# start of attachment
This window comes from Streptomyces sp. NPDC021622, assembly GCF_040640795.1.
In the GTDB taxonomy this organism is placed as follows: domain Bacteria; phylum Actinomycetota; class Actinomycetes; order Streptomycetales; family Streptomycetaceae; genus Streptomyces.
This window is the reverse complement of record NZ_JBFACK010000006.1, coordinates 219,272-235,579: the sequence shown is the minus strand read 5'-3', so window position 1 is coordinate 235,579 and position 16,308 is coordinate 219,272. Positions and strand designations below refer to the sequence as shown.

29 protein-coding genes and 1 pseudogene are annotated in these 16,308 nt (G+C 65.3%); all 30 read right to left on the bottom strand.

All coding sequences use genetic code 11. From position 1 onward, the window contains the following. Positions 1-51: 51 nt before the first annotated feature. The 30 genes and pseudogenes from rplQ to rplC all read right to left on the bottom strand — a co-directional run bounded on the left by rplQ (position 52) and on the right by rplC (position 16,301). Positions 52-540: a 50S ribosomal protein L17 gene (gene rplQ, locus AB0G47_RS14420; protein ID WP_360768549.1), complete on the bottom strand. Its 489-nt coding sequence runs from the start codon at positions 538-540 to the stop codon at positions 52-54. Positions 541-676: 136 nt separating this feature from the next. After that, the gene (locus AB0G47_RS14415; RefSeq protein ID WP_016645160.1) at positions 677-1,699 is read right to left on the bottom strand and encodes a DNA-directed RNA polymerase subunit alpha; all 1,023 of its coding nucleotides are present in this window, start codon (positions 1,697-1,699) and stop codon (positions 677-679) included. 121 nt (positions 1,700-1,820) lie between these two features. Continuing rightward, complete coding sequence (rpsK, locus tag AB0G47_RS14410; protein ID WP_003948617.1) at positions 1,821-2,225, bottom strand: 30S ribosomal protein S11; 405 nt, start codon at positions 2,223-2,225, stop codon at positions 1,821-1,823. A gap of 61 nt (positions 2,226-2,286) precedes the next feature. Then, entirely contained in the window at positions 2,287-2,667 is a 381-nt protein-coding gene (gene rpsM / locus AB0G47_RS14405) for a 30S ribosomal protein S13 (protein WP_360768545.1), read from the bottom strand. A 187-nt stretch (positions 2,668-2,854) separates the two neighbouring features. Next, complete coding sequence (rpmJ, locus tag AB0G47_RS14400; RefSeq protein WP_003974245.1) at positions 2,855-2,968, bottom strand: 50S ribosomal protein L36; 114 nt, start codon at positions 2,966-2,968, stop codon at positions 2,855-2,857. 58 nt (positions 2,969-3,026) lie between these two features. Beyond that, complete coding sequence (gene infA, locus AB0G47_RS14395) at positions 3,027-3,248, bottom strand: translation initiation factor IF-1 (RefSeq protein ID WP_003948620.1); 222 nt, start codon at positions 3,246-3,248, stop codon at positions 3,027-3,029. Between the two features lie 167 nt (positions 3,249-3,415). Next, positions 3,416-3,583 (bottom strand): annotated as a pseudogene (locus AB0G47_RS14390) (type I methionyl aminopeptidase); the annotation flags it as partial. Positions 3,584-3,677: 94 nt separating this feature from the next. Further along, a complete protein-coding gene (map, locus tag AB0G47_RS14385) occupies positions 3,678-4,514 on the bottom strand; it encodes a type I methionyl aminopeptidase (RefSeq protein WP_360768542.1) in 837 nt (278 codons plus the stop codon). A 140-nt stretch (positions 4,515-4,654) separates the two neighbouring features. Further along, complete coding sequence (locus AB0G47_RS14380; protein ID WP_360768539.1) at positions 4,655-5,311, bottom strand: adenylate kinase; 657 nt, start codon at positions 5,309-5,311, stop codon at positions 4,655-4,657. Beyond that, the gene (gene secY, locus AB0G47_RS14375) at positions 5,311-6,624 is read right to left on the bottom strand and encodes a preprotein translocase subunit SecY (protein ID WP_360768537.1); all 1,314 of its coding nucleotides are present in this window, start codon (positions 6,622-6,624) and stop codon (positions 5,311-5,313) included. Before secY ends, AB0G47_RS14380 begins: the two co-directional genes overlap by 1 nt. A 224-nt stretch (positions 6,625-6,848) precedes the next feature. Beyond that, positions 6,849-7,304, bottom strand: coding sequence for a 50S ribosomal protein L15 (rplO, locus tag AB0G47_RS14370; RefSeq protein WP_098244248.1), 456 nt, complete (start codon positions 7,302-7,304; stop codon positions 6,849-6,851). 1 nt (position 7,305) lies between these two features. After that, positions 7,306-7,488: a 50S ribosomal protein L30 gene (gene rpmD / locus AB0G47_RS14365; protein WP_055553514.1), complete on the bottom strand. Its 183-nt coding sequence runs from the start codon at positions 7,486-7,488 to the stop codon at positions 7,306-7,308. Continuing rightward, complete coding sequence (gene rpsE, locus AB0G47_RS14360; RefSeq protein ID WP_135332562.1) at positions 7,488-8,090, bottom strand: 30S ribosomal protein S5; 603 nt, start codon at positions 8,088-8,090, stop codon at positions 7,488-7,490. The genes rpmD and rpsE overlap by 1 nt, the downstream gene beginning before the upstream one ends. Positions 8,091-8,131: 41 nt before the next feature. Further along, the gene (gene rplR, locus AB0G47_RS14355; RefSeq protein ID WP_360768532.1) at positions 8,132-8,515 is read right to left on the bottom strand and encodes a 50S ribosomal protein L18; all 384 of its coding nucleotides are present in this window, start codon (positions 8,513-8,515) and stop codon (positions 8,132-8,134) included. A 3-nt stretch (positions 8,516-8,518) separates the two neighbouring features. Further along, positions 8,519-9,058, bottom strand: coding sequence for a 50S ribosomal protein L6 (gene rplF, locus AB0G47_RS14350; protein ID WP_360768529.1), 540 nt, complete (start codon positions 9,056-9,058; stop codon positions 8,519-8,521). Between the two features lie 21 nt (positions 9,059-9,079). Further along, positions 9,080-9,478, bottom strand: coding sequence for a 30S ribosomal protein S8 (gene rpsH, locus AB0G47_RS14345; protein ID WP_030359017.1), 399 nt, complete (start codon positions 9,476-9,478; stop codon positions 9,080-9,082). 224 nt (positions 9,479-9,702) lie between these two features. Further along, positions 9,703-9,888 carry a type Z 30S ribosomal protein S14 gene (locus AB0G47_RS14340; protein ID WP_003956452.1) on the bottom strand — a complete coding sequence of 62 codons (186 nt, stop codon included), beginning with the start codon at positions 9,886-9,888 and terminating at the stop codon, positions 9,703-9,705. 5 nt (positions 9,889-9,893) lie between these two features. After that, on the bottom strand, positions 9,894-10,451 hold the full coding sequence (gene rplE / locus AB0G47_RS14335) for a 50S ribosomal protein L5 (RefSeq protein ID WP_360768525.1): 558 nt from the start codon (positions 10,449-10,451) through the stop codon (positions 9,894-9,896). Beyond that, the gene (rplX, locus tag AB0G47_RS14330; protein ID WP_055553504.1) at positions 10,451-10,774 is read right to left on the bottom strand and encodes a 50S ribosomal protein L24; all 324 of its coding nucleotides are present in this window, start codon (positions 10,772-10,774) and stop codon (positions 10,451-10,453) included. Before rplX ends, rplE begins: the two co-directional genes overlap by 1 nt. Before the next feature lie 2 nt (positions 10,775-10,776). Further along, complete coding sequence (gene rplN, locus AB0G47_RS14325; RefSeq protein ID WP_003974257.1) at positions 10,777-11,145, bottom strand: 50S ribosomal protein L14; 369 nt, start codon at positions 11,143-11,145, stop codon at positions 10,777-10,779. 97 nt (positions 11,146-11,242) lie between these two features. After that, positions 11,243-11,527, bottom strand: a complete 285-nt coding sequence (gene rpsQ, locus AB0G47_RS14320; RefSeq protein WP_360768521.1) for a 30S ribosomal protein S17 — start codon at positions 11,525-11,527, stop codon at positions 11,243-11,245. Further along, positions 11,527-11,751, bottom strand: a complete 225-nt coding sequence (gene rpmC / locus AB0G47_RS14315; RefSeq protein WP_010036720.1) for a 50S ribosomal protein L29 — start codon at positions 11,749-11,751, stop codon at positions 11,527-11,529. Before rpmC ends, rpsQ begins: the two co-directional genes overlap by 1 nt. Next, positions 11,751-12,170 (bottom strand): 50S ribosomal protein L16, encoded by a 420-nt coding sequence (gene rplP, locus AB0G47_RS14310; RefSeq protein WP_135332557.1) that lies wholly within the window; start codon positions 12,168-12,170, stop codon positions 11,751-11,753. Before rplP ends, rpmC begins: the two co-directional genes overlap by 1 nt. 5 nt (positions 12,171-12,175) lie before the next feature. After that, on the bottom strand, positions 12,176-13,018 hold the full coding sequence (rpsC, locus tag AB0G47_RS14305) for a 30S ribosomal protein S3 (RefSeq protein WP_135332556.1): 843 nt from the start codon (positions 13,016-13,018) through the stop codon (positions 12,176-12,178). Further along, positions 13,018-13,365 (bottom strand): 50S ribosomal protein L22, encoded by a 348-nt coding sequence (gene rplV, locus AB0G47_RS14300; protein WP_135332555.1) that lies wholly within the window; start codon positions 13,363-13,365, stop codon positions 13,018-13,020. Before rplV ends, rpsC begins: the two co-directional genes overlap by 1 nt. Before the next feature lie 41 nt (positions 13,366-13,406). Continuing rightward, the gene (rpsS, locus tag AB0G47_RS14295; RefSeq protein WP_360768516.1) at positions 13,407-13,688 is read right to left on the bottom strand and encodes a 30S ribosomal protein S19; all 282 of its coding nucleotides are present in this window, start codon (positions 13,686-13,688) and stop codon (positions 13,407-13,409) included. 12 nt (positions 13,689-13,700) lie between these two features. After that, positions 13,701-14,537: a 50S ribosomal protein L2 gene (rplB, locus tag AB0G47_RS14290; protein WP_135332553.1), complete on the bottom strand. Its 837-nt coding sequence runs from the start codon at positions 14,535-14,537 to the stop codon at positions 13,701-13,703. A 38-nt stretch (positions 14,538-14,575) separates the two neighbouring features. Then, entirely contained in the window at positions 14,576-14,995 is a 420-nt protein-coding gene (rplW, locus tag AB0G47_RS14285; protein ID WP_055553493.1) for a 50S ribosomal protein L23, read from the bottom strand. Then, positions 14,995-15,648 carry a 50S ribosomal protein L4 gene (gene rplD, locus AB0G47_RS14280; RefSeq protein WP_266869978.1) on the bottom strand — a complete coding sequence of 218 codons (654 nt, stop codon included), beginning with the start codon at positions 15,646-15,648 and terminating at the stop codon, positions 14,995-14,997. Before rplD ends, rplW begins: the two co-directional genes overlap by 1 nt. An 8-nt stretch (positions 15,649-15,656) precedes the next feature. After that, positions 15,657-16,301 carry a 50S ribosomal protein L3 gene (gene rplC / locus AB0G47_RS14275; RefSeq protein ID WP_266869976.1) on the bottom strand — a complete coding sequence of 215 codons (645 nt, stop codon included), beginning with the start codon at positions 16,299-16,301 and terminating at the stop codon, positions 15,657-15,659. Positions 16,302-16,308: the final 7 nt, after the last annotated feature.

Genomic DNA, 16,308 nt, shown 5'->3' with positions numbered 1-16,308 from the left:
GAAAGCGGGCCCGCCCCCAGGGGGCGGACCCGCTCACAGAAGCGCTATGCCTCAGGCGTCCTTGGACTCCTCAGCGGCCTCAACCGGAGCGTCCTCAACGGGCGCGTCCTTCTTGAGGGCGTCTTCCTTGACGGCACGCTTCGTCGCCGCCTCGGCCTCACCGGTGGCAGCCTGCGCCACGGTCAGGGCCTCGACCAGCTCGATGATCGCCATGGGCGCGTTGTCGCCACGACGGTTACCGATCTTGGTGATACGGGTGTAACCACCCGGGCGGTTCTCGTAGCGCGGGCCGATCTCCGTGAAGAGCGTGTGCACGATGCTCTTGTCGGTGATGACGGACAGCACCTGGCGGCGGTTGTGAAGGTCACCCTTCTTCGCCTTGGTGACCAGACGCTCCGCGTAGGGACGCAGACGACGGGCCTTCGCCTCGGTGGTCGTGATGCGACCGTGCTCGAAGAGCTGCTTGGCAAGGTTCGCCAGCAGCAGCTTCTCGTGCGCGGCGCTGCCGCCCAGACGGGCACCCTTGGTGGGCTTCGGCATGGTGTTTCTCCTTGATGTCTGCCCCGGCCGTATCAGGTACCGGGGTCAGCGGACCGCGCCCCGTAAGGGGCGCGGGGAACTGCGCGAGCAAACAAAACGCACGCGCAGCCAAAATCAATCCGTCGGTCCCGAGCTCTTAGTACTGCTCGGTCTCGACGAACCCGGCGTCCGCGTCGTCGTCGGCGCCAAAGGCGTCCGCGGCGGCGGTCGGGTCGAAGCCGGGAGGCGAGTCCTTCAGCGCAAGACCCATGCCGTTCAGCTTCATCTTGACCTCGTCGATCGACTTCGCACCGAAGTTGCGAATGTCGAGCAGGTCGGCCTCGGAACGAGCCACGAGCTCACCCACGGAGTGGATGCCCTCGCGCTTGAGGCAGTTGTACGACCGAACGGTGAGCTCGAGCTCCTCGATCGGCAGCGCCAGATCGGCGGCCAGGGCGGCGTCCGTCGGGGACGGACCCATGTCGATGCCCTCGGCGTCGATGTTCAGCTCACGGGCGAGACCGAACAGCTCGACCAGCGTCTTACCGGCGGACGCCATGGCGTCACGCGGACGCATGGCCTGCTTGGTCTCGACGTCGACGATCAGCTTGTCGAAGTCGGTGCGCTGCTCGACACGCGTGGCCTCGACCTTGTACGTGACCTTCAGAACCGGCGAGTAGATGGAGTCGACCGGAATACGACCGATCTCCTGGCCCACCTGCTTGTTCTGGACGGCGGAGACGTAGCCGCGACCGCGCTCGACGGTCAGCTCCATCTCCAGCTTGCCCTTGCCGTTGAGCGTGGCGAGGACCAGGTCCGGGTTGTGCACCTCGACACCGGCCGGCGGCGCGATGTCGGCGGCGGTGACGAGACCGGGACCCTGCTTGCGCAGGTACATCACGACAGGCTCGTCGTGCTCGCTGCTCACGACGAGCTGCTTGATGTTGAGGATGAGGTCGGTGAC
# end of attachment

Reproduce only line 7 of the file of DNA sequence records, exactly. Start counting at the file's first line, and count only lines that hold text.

GAAAGCGGGCCCGCCCCCAGGGGGCGGACCCGCTCACAGAAGCGCTATGCCTCAGGCGTCCTTGGACTCCTCAGCGGCCTCAACCGGAGCGTCCTCAACGGGCGCGTCCTTCTTGAGGGCGTCTTCCTTGACGGCACGCTTCGTCGCCGCCTCGGCCTCACCGGTGGCAGCCTGCGCCACGGTCAGGGCCTCGACCAGCTCGATGATCGCCATGGGCGCGTTGTCGCCACGACGGTTACCGATCTTGGTGATACGGGTGTAACCACCCGGGCGGTTCTCGTAGCGCGGGCCGATCTCCGTGAAGAGCGTGTGCACGATGCTCTTGTCGGTGATGACGGACAGCACCTGGCGGCGGTTGTGAAGGTCACCCTTCTTCGCCTTGGTGACCAGACGCTCCGCGTAGGGACGCAGACGACGGGCCTTCGCCTCGGTGGTCGTGATGCGACCGTGCTCGAAGAGCTGCTTGGCAAGGTTCGCCAGCAGCAGCTTCTCGTGCGCGGCGCTGCCGCCCAGACGGGCACCCTTGGTGGGCTTCGGCATGGTGTTTCTCCTTGATGTCTGCCCCGGCCGTATCAGGTACCGGGGTCAGCGGACCGCGCCCCGTAAGGGGCGCGGGGAACTGCGCGAGCAAACAAAACGCACGCGCAGCCAAAATCAATCCGTCGGTCCCGAGCTCTTAGTACTGCTCGGTCTCGACGAACCCGGCGTCCGCGTCGTCGTCGGCGCCAAAGGCGTCCGCGGCGGCGGTCGGGTCGAAGCCGGGAGGCGAGTCCTTCAGCGCAAGACCCATGCCGTTCAGCTTCATCTTGACCTCGTCGATCGACTTCGCACCGAAGTTGCGAATGTCGAGCAGGTCGGCCTCGGAACGAGCCACGAGCTCACCCACGGAGTGGATGCCCTCGCGCTTGAGGCAGTTGTACGACCGAACGGTGAGCTCGAGCTCCTCGATCGGCAGCGCCAGATCGGCGGCCAGGGCGGCGTCCGTCGGGGACGGACCCATGTCGATGCCCTCGGCGTCGATGTTCAGCTCACGGGCGAGACCGAACAGCTCGACCAGCGTCTTACCGGCGGACGCCATGGCGTCACGCGGACGCATGGCCTGCTTGGTCTCGACGTCGACGATCAGCTTGTCGAAGTCGGTGCGCTGCTCGACACGCGTGGCCTCGACCTTGTACGTGACCTTCAGAACCGGCGAGTAGATGGAGTCGACCGGAATACGACCGATCTCCTGGCCCACCTGCTTGTTCTGGACGGCGGAGACGTAGCCGCGACCGCGCTCGACGGTCAGCTCCATCTCCAGCTTGCCCTTGCCGTTGAGCGTGGCGAGGACCAGGTCCGGGTTGTGCACCTCGACACCGGCCGGCGGCGCGATGTCGGCGGCGGTGACGAGACCGGGACCCTGCTTGCGCAGGTACATCACGACAGGCTCGTCGTGCTCGCTGCTCACGACGAGCTGCTTGATGTTGAGGATGAGGTCGGTGAC